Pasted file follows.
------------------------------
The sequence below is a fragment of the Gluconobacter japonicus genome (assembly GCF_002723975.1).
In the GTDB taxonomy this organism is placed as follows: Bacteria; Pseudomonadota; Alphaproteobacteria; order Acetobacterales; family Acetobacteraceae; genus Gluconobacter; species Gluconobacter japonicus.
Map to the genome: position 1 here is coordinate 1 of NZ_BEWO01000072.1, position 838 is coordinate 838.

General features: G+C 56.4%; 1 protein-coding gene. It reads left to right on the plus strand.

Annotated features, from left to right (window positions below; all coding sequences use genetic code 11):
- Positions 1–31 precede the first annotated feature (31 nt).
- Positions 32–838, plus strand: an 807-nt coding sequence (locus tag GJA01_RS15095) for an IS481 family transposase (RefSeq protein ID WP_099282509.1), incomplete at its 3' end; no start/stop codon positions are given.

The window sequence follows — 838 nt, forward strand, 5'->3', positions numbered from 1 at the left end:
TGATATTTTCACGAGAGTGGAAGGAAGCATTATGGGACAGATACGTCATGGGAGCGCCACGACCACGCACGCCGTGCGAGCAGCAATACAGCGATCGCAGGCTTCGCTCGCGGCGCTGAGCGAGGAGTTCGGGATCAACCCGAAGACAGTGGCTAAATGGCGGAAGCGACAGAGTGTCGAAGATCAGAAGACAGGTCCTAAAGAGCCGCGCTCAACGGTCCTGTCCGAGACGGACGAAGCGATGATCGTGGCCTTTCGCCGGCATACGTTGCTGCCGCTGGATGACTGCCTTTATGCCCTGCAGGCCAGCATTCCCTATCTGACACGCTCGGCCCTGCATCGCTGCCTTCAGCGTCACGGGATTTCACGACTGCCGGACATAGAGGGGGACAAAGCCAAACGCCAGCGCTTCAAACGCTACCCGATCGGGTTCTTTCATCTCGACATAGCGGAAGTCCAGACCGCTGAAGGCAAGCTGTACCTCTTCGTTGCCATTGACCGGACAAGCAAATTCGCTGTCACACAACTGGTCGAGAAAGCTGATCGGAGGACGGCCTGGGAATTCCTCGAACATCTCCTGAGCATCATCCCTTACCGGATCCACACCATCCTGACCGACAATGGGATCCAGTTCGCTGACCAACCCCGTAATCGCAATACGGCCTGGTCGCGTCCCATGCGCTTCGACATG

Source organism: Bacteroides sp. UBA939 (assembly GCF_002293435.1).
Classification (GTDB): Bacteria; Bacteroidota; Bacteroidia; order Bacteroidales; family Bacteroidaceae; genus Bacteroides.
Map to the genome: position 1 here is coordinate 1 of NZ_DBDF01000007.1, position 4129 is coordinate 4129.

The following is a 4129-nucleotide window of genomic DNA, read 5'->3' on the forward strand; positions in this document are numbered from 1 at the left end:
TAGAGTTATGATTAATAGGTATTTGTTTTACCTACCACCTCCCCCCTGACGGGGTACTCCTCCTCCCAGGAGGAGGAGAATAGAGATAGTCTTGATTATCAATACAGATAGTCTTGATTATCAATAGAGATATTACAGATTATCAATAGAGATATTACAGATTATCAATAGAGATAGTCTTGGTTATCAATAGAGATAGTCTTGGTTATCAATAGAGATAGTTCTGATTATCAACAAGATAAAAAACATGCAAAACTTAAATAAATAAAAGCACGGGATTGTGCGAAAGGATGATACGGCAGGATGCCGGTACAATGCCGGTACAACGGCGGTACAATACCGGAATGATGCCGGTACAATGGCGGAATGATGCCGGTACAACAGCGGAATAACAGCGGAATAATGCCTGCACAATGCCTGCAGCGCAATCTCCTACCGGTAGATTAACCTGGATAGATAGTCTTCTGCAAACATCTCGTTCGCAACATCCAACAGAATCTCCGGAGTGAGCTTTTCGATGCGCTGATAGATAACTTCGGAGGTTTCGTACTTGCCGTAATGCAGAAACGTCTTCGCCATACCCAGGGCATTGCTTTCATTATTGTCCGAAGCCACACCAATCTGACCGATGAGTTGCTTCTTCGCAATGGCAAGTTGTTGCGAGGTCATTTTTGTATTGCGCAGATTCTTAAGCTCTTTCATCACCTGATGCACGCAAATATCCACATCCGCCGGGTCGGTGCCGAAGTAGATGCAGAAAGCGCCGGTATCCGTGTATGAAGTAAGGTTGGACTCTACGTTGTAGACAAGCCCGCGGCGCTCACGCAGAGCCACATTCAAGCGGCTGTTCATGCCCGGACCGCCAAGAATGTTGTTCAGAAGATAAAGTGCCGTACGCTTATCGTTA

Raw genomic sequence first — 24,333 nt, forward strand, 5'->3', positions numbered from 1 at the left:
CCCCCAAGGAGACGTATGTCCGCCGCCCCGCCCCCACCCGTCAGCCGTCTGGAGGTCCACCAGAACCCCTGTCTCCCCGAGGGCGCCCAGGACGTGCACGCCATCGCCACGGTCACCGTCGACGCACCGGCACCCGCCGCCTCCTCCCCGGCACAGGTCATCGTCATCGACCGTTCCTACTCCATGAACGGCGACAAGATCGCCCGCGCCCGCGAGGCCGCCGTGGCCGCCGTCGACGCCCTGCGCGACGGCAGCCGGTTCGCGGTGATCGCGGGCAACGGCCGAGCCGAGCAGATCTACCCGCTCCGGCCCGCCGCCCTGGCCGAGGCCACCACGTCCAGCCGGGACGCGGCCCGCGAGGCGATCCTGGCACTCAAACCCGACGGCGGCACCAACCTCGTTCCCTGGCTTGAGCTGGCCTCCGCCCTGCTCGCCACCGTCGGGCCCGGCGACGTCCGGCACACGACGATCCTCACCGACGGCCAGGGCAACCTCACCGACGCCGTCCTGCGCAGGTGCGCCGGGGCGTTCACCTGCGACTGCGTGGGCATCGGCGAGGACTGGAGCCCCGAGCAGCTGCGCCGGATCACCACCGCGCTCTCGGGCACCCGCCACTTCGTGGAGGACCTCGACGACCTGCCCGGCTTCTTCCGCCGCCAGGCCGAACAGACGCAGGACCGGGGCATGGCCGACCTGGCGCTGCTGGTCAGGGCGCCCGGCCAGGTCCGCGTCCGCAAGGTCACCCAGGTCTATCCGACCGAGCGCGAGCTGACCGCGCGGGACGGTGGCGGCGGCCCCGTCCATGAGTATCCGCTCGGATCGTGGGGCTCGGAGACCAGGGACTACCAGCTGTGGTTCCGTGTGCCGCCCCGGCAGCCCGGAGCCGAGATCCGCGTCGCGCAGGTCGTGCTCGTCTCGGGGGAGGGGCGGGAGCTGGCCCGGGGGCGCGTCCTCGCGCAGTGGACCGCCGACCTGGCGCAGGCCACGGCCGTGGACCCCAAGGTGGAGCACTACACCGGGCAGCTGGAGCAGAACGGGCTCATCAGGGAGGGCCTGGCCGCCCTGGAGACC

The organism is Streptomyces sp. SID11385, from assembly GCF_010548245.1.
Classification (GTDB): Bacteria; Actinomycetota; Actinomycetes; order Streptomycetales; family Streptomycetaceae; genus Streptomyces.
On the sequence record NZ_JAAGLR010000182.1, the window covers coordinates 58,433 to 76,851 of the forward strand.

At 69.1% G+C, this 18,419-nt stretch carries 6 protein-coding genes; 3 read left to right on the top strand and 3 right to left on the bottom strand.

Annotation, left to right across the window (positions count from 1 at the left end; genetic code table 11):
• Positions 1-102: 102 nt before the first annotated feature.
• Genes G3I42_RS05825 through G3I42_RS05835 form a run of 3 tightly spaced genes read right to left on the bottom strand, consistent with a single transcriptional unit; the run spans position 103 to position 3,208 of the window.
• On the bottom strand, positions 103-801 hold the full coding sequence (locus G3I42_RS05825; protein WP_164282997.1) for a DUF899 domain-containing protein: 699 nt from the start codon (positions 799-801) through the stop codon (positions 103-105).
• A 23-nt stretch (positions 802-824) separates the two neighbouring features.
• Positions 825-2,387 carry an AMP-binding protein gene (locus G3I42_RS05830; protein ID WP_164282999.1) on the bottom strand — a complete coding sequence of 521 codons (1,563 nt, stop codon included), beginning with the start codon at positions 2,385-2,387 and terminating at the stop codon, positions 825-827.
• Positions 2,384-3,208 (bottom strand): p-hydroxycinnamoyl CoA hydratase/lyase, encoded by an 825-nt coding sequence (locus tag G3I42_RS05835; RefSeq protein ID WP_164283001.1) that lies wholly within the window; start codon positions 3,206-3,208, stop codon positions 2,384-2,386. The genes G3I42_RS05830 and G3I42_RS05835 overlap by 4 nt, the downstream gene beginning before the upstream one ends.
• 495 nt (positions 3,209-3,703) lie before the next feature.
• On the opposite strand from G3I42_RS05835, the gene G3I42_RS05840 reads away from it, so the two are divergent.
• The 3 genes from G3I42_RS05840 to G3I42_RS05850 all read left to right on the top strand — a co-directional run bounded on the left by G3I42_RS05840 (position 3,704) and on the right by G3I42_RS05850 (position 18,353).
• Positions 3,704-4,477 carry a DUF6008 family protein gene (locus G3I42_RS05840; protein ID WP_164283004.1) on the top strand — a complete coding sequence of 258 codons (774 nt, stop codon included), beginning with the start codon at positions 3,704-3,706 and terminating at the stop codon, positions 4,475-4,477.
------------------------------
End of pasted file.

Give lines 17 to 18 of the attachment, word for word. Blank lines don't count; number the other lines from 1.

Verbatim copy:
The organism is Streptomyces sp. SID11385, from assembly GCF_010548245.1.
Classification (GTDB): Bacteria; Actinomycetota; Actinomycetes; order Streptomycetales; family Streptomycetaceae; genus Streptomyces.